It does not insist on its own way; it is not irritable or resentful; it does not rejoice at wrongdoing, but rejoices with the truth (1 Cor 13:5b-6)
There’s a story of two shoe salesmen who went to sell shoes on this tropical island—an island neither man had ever been to. They wanted to see the strength of the market and the potential for shoe sales. One of them sends a telegram back home saying: “Situation hopeless STOP they don’t wear shoes STOP.” Meanwhile, the other salesman sends a different telegram home: “Glorious opportunity STOP they don’t have any shoes STOP.”
Christ brings us outside the box of our own making. Are we insisting on our own way, believing we are spiritually superior to other imagebearers, or do we insist on Christ’s way, knowing the truth (His truth) of our need of rescue?
RCH Lenski: “Cure selfishness, and you’ve just replanted the garden of Eden.” It was love of self—selfishness—that brought sin into the world, and needed for Christ to die on the cross. And this phrase, ‘insist on its own way,’ is the very root of fallenness. We are the arbiters of what’s right and wrong. We wish to have control.
“Not irritable.” Some of you have heard the word paroxysm, which means to arouse to anger or easily provoked. “Resentful” can also mean, “keeps no account of wrongs.” My brother is an accountant and around this time is tax season. From January to mid-April, he and his wife are swamped trying to help people keep their accounts correctly.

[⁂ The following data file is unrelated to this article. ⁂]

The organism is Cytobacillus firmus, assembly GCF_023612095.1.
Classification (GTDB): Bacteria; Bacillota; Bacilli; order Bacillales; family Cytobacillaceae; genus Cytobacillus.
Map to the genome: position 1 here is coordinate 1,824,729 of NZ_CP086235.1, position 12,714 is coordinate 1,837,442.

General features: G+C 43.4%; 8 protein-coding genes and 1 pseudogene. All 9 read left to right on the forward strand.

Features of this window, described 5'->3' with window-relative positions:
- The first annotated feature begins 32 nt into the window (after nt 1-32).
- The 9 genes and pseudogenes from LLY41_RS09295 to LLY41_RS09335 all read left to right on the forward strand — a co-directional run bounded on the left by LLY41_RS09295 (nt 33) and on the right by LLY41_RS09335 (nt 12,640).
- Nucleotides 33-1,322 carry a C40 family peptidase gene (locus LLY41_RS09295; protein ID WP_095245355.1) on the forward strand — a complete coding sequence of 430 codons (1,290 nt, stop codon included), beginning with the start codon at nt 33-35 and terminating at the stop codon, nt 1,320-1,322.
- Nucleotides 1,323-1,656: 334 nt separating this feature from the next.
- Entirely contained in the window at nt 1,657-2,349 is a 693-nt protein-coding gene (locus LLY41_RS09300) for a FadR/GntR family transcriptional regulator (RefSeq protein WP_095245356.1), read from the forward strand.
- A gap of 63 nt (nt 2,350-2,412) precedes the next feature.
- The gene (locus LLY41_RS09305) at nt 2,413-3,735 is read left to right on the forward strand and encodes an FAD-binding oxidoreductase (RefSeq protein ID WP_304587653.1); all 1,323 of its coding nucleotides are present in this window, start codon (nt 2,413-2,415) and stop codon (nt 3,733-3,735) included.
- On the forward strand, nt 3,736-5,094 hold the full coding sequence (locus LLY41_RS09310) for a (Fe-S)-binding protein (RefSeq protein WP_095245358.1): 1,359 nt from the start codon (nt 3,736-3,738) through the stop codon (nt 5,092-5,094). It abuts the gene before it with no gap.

Did you know that you can do just that, not with money but with offenses done to you? You may not keep them in a book (or maybe you do), but they are just as clear in your mind as if you did. I know of people who remember wrongs done to them 30-40 years ago. I watched a Happy Days not long ago where Tom Hanks came back to exact revenge on the Fonz—why?—because the Fonz pushed him off a swing in the 3rd grade. He learned Taekwondo and had been thinking about it for 20 years.
But where do we rejoice in the truth? We rejoice in the truth of (1) Jesus practiced every single one of these, and (2) we remember that insisting on our own way means we believe we have a corner on the truth. Truth comes from above, not from within. Remember, this is a picture of our Savior—the same Savior that rescues us, the same Savior that lives in us. He no longer holds our past against us.
And neither should we against others. Christ has set us free!